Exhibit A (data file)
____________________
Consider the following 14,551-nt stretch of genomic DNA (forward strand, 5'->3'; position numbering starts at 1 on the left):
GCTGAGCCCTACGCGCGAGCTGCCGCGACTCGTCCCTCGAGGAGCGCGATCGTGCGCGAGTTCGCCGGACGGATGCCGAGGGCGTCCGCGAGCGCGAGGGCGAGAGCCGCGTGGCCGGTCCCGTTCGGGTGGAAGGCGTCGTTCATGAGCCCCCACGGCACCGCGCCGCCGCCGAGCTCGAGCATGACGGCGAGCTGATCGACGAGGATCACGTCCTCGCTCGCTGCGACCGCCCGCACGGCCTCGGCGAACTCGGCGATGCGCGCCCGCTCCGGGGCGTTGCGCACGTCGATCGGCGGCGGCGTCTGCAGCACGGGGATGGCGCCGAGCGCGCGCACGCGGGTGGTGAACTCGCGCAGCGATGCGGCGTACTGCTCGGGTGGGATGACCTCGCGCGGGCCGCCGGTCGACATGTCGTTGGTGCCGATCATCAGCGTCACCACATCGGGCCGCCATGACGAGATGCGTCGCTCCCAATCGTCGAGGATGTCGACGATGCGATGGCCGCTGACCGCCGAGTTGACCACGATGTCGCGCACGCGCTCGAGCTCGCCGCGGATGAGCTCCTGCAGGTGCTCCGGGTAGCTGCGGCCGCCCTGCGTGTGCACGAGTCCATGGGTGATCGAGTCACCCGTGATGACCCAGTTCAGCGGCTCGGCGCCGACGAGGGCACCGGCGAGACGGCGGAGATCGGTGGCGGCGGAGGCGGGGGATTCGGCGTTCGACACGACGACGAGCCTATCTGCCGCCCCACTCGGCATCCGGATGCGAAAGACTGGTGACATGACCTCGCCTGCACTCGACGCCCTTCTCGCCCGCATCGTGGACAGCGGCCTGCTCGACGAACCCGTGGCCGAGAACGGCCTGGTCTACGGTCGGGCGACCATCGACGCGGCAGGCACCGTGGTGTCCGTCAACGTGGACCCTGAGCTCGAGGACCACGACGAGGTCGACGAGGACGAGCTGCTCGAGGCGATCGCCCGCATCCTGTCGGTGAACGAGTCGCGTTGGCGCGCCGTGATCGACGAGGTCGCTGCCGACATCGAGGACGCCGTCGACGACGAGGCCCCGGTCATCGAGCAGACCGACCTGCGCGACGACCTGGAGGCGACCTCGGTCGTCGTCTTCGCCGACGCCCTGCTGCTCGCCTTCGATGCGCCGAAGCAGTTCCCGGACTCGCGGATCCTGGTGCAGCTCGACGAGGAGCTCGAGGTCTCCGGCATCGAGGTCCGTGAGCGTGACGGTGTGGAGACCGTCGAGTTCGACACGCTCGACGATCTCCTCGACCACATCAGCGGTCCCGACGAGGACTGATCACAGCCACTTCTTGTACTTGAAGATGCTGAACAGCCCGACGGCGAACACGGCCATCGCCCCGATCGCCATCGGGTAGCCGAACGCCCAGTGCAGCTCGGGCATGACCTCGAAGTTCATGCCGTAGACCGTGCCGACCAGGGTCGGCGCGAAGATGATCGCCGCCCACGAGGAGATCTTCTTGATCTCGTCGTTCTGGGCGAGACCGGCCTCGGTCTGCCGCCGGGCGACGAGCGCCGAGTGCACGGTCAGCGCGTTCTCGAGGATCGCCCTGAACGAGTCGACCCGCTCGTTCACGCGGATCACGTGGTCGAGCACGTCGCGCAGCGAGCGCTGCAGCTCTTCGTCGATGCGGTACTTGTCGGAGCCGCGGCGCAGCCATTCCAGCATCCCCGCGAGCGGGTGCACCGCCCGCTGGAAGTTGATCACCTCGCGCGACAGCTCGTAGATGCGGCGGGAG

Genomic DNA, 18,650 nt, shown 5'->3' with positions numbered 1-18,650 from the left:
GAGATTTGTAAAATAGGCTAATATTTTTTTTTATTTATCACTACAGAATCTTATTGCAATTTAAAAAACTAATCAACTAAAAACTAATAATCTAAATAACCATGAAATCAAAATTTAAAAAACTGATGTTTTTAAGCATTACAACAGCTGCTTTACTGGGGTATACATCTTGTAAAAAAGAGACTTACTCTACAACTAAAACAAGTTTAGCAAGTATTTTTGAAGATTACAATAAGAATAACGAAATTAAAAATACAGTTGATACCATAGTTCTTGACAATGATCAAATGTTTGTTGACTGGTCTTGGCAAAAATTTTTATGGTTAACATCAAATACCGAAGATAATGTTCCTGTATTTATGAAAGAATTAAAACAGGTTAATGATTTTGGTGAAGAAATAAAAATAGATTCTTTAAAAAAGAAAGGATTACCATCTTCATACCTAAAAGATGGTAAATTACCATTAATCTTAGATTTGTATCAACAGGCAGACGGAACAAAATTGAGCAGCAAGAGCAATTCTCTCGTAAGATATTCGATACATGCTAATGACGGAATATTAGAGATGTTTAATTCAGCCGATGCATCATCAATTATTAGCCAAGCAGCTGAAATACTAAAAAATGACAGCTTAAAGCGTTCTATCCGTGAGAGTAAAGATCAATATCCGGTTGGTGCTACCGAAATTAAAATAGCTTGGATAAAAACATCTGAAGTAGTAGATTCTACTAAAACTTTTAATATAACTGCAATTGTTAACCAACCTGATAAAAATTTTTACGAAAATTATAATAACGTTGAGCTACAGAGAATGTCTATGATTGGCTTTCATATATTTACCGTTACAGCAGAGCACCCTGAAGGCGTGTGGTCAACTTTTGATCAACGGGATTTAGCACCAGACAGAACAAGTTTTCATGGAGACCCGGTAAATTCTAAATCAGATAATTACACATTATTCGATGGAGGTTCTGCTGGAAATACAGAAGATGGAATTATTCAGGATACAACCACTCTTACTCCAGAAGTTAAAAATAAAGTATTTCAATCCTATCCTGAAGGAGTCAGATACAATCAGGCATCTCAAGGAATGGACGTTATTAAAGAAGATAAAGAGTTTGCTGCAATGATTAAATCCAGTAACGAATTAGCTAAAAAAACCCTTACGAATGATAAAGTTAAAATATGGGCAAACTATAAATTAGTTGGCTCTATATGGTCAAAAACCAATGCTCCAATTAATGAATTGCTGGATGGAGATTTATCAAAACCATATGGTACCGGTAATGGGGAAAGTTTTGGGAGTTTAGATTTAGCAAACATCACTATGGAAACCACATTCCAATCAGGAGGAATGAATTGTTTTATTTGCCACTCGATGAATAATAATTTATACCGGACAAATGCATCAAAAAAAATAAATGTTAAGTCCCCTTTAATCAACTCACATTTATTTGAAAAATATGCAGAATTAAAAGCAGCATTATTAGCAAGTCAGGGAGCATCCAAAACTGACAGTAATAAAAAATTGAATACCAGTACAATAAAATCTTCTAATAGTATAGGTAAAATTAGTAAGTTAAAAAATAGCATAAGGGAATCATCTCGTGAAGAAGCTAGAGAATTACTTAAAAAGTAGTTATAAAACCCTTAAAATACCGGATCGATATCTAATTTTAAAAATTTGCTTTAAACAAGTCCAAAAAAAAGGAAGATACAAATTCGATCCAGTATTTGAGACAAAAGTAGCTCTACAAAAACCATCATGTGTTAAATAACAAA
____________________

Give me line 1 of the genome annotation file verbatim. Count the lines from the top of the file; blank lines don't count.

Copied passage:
Consider the following 14,551-nt stretch of genomic DNA (forward strand, 5'->3'; position numbering starts at 1 on the left):